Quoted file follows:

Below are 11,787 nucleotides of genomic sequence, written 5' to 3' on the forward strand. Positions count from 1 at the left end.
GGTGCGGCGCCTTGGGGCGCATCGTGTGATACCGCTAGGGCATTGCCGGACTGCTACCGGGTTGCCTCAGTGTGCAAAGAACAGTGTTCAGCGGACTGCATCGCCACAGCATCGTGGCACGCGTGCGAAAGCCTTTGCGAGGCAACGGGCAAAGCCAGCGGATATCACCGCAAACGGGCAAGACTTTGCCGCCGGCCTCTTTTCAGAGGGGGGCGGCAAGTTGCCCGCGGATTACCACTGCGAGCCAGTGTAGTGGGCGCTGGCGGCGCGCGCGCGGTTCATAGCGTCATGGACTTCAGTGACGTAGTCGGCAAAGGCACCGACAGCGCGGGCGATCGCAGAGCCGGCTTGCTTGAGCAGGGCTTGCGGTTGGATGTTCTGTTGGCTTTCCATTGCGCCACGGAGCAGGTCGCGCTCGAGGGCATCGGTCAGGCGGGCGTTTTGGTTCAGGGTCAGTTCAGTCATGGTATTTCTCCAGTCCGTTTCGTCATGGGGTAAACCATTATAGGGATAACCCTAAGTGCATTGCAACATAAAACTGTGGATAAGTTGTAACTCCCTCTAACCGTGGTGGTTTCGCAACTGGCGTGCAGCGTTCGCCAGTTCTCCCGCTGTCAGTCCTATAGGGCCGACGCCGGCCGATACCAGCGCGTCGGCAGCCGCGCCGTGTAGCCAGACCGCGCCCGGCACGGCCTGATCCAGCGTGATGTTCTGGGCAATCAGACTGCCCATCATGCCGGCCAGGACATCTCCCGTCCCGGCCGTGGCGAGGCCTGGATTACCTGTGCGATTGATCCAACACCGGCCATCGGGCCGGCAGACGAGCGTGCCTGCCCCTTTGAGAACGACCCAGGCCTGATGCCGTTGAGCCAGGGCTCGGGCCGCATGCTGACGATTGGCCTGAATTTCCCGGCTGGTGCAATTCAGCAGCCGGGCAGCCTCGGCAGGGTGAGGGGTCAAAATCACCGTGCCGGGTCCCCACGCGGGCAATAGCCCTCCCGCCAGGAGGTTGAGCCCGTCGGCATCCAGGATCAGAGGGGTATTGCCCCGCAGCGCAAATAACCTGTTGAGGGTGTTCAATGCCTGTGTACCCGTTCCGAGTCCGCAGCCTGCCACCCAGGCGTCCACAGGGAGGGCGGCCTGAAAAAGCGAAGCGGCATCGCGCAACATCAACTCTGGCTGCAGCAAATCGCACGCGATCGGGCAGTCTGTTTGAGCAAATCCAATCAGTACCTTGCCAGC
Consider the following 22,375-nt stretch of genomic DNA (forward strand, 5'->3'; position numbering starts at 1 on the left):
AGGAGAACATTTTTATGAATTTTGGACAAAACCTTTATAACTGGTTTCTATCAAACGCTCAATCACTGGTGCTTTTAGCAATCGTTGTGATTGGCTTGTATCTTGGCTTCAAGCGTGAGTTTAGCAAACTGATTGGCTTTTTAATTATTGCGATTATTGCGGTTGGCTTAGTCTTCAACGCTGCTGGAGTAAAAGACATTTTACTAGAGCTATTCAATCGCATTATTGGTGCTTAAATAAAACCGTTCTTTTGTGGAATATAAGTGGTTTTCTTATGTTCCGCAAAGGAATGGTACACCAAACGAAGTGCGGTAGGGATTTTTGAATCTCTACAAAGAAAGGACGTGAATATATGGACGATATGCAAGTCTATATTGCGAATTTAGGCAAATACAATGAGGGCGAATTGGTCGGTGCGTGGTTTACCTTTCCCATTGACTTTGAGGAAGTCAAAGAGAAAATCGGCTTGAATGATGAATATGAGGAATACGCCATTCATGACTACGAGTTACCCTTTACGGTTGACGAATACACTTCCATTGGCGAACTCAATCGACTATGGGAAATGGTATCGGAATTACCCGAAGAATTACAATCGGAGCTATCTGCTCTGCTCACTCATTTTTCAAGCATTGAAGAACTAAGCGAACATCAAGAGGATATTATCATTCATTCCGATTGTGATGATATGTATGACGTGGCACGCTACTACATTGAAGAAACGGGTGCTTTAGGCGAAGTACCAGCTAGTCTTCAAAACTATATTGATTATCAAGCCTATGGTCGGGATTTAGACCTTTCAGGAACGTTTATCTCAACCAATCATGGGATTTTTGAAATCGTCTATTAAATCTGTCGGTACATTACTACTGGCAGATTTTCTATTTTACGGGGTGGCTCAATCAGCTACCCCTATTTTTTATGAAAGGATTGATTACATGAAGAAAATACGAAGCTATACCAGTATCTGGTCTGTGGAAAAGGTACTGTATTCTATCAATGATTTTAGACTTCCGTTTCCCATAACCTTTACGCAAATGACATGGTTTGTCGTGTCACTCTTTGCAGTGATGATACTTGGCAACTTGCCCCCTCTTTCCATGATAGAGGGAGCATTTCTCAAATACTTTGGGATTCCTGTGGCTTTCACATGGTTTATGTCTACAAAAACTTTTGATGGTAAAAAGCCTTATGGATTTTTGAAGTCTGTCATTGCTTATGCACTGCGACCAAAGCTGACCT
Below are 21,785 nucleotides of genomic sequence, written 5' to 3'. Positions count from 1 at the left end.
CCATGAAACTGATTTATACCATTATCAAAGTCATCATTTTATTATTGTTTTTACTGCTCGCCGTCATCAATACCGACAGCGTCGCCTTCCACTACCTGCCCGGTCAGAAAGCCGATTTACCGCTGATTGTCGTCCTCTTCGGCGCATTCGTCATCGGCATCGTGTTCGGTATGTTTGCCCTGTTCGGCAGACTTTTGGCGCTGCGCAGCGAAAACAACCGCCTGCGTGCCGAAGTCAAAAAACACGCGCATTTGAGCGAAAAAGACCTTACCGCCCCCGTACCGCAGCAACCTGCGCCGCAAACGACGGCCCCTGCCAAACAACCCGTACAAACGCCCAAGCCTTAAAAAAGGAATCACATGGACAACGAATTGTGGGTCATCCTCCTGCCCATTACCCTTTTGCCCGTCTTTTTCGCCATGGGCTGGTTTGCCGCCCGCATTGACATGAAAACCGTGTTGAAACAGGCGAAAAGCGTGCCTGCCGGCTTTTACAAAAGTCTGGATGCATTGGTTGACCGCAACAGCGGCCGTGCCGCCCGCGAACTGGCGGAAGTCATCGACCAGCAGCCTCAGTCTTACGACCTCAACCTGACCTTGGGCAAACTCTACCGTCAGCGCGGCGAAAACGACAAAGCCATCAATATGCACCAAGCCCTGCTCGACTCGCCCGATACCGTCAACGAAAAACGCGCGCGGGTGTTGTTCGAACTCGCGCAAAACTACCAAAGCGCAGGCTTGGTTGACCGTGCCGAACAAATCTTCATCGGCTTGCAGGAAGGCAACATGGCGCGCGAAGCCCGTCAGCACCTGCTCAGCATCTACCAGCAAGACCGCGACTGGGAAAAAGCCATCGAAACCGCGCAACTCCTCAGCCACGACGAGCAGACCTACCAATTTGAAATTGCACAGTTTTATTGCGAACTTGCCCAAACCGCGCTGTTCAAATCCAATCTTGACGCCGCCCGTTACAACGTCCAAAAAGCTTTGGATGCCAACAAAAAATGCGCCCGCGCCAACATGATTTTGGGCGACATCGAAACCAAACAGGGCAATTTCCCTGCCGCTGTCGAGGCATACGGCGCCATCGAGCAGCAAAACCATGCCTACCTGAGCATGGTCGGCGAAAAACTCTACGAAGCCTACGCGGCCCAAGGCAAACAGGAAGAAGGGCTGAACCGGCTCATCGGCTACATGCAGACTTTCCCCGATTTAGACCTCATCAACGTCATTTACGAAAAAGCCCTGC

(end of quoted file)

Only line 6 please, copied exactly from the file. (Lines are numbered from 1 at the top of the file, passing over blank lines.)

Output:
CCATGAAACTGATTTATACCATTATCAAAGTCATCATTTTATTATTGTTTTTACTGCTCGCCGTCATCAATACCGACAGCGTCGCCTTCCACTACCTGCCCGGTCAGAAAGCCGATTTACCGCTGATTGTCGTCCTCTTCGGCGCATTCGTCATCGGCATCGTGTTCGGTATGTTTGCCCTGTTCGGCAGACTTTTGGCGCTGCGCAGCGAAAACAACCGCCTGCGTGCCGAAGTCAAAAAACACGCGCATTTGAGCGAAAAAGACCTTACCGCCCCCGTACCGCAGCAACCTGCGCCGCAAACGACGGCCCCTGCCAAACAACCCGTACAAACGCCCAAGCCTTAAAAAAGGAATCACATGGACAACGAATTGTGGGTCATCCTCCTGCCCATTACCCTTTTGCCCGTCTTTTTCGCCATGGGCTGGTTTGCCGCCCGCATTGACATGAAAACCGTGTTGAAACAGGCGAAAAGCGTGCCTGCCGGCTTTTACAAAAGTCTGGATGCATTGGTTGACCGCAACAGCGGCCGTGCCGCCCGCGAACTGGCGGAAGTCATCGACCAGCAGCCTCAGTCTTACGACCTCAACCTGACCTTGGGCAAACTCTACCGTCAGCGCGGCGAAAACGACAAAGCCATCAATATGCACCAAGCCCTGCTCGACTCGCCCGATACCGTCAACGAAAAACGCGCGCGGGTGTTGTTCGAACTCGCGCAAAACTACCAAAGCGCAGGCTTGGTTGACCGTGCCGAACAAATCTTCATCGGCTTGCAGGAAGGCAACATGGCGCGCGAAGCCCGTCAGCACCTGCTCAGCATCTACCAGCAAGACCGCGACTGGGAAAAAGCCATCGAAACCGCGCAACTCCTCAGCCACGACGAGCAGACCTACCAATTTGAAATTGCACAGTTTTATTGCGAACTTGCCCAAACCGCGCTGTTCAAATCCAATCTTGACGCCGCCCGTTACAACGTCCAAAAAGCTTTGGATGCCAACAAAAAATGCGCCCGCGCCAACATGATTTTGGGCGACATCGAAACCAAACAGGGCAATTTCCCTGCCGCTGTCGAGGCATACGGCGCCATCGAGCAGCAAAACCATGCCTACCTGAGCATGGTCGGCGAAAAACTCTACGAAGCCTACGCGGCCCAAGGCAAACAGGAAGAAGGGCTGAACCGGCTCATCGGCTACATGCAGACTTTCCCCGATTTAGACCTCATCAACGTCATTTACGAAAAAGCCCTGC